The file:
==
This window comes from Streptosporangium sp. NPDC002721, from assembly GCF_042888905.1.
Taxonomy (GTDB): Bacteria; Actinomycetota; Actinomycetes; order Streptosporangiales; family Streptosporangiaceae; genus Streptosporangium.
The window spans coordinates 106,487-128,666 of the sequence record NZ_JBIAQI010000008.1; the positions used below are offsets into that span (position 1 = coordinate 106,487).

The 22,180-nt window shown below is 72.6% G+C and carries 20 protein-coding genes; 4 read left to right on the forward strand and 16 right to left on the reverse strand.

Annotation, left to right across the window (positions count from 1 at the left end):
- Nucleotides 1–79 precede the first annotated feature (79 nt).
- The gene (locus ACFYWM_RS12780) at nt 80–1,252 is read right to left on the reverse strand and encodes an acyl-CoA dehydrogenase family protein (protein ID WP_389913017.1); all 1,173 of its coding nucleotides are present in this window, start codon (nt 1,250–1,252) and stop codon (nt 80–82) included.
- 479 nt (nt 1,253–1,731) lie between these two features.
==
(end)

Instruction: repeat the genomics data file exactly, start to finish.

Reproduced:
This window comes from Streptosporangium sp. NPDC002721, from assembly GCF_042888905.1.
Taxonomy (GTDB): Bacteria; Actinomycetota; Actinomycetes; order Streptosporangiales; family Streptosporangiaceae; genus Streptosporangium.
The window spans coordinates 106,487-128,666 of the sequence record NZ_JBIAQI010000008.1; the positions used below are offsets into that span (position 1 = coordinate 106,487).

The 22,180-nt window shown below is 72.6% G+C and carries 20 protein-coding genes; 4 read left to right on the forward strand and 16 right to left on the reverse strand.

Annotation, left to right across the window (positions count from 1 at the left end):
- Nucleotides 1–79 precede the first annotated feature (79 nt).
- The gene (locus ACFYWM_RS12780) at nt 80–1,252 is read right to left on the reverse strand and encodes an acyl-CoA dehydrogenase family protein (protein ID WP_389913017.1); all 1,173 of its coding nucleotides are present in this window, start codon (nt 1,250–1,252) and stop codon (nt 80–82) included.
- 479 nt (nt 1,253–1,731) lie between these two features.